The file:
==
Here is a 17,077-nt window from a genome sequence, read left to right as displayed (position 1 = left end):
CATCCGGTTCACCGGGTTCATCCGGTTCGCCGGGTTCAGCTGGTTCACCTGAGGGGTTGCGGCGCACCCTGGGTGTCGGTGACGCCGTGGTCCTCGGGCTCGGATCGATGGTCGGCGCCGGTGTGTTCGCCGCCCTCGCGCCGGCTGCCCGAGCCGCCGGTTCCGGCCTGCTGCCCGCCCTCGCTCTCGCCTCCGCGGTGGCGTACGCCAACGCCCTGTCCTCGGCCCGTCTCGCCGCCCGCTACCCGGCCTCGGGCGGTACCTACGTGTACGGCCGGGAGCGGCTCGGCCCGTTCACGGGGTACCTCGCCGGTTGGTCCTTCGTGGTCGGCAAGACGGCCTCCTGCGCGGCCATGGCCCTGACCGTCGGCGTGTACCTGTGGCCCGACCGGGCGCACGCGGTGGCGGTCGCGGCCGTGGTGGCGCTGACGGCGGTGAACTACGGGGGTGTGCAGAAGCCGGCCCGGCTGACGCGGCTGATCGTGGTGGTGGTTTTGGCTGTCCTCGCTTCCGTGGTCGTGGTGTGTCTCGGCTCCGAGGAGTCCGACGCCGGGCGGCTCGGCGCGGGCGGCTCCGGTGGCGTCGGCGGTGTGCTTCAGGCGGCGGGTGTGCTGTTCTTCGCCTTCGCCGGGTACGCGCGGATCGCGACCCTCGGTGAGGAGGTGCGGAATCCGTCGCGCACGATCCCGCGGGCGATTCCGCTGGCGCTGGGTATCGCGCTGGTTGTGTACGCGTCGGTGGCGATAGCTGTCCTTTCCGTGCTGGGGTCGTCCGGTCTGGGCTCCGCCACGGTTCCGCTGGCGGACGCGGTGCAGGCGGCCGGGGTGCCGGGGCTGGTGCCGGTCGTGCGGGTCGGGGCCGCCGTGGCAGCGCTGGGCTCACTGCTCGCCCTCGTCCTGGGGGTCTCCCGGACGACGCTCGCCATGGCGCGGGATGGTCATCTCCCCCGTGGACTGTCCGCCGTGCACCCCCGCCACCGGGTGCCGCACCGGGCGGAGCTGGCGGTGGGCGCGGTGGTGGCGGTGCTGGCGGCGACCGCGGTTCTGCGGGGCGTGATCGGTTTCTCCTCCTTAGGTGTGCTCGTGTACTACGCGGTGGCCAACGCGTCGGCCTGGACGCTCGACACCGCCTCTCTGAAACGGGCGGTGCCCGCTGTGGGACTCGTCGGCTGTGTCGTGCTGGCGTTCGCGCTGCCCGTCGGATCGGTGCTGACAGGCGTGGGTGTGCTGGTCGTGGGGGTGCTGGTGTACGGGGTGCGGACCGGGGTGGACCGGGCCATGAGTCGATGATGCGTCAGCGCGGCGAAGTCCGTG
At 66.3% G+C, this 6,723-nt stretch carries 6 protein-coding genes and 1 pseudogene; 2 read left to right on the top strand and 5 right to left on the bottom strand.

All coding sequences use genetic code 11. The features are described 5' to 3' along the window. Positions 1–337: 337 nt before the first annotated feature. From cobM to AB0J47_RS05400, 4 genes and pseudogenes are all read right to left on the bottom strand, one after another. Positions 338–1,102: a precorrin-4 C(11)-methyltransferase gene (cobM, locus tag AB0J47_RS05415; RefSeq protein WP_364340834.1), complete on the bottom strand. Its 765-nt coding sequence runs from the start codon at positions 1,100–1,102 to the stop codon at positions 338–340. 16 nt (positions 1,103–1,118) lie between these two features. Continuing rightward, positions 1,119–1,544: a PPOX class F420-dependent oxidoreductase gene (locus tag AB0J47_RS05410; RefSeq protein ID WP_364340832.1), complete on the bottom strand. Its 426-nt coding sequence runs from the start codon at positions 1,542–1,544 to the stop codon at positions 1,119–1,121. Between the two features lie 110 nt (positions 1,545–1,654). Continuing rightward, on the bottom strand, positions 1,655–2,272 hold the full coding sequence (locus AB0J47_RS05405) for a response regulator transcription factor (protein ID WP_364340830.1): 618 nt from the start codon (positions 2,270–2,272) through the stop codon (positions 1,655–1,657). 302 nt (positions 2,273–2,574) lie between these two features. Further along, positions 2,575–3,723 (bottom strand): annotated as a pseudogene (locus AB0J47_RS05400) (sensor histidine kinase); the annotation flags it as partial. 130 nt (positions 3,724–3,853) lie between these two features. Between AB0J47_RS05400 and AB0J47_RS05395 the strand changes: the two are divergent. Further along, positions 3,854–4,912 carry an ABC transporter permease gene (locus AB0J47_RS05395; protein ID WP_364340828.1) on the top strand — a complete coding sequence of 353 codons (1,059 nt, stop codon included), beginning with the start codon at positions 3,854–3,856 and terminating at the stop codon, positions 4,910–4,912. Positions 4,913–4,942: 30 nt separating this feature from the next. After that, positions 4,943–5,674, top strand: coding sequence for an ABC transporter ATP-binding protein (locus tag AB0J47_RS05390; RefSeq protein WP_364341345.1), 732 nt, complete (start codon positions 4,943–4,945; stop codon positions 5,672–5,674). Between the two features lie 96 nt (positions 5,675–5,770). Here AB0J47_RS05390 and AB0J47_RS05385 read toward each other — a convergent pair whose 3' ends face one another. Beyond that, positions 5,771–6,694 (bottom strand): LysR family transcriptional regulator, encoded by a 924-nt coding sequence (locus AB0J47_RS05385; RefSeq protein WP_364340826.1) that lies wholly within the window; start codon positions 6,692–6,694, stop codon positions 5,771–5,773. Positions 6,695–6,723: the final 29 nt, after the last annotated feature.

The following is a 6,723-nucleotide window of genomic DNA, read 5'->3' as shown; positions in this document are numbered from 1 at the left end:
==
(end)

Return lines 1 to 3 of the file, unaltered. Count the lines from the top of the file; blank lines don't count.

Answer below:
Here is a 17,077-nt window from a genome sequence, read left to right as displayed (position 1 = left end):
CATCCGGTTCACCGGGTTCATCCGGTTCGCCGGGTTCAGCTGGTTCACCTGAGGGGTTGCGGCGCACCCTGGGTGTCGGTGACGCCGTGGTCCTCGGGCTCGGATCGATGGTCGGCGCCGGTGTGTTCGCCGCCCTCGCGCCGGCTGCCCGAGCCGCCGGTTCCGGCCTGCTGCCCGCCCTCGCTCTCGCCTCCGCGGTGGCGTACGCCAACGCCCTGTCCTCGGCCCGTCTCGCCGCCCGCTACCCGGCCTCGGGCGGTACCTACGTGTACGGCCGGGAGCGGCTCGGCCCGTTCACGGGGTACCTCGCCGGTTGGTCCTTCGTGGTCGGCAAGACGGCCTCCTGCGCGGCCATGGCCCTGACCGTCGGCGTGTACCTGTGGCCCGACCGGGCGCACGCGGTGGCGGTCGCGGCCGTGGTGGCGCTGACGGCGGTGAACTACGGGGGTGTGCAGAAGCCGGCCCGGCTGACGCGGCTGATCGTGGTGGTGGTTTTGGCTGTCCTCGCTTCCGTGGTCGTGGTGTGTCTCGGCTCCGAGGAGTCCGACGCCGGGCGGCTCGGCGCGGGCGGCTCCGGTGGCGTCGGCGGTGTGCTTCAGGCGGCGGGTGTGCTGTTCTTCGCCTTCGCCGGGTACGCGCGGATCGCGACCCTCGGTGAGGAGGTGCGGAATCCGTCGCGCACGATCCCGCGGGCGATTCCGCTGGCGCTGGGTATCGCGCTGGTTGTGTACGCGTCGGTGGCGATAGCTGTCCTTTCCGTGCTGGGGTCGTCCGGTCTGGGCTCCGCCACGGTTCCGCTGGCGGACGCGGTGCAGGCGGCCGGGGTGCCGGGGCTGGTGCCGGTCGTGCGGGTCGGGGCCGCCGTGGCAGCGCTGGGCTCACTGCTCGCCCTCGTCCTGGGGGTCTCCCGGACGACGCTCGCCATGGCGCGGGATGGTCATCTCCCCCGTGGACTGTCCGCCGTGCACCCCCGCCACCGGGTGCCGCACCGGGCGGAGCTGGCGGTGGGCGCGGTGGTGGCGGTGCTGGCGGCGACCGCGGTTCTGCGGGGCGTGATCGGTTTCTCCTCCTTAGGTGTGCTCGTGTACTACGCGGTGGCCAACGCGTCGGCCTGGACGCTCGACACCGCCTCTCTGAAACGGGCGGTGCCCGCTGTGGGACTCGTCGGCTGTGTCGTGCTGGCGTTCGCGCTGCCCGTCGGATCGGTGCTGACAGGCGTGGGTGTGCTGGTCGTGGGGGTGCTGGTGTACGGGGTGCGGACCGGGGTGGACCGGGCCATGAGTCGATGATGCGTCAGCGCGGCGAAGTCCGTG
At 66.3% G+C, this 6,723-nt stretch carries 6 protein-coding genes and 1 pseudogene; 2 read left to right on the top strand and 5 right to left on the bottom strand.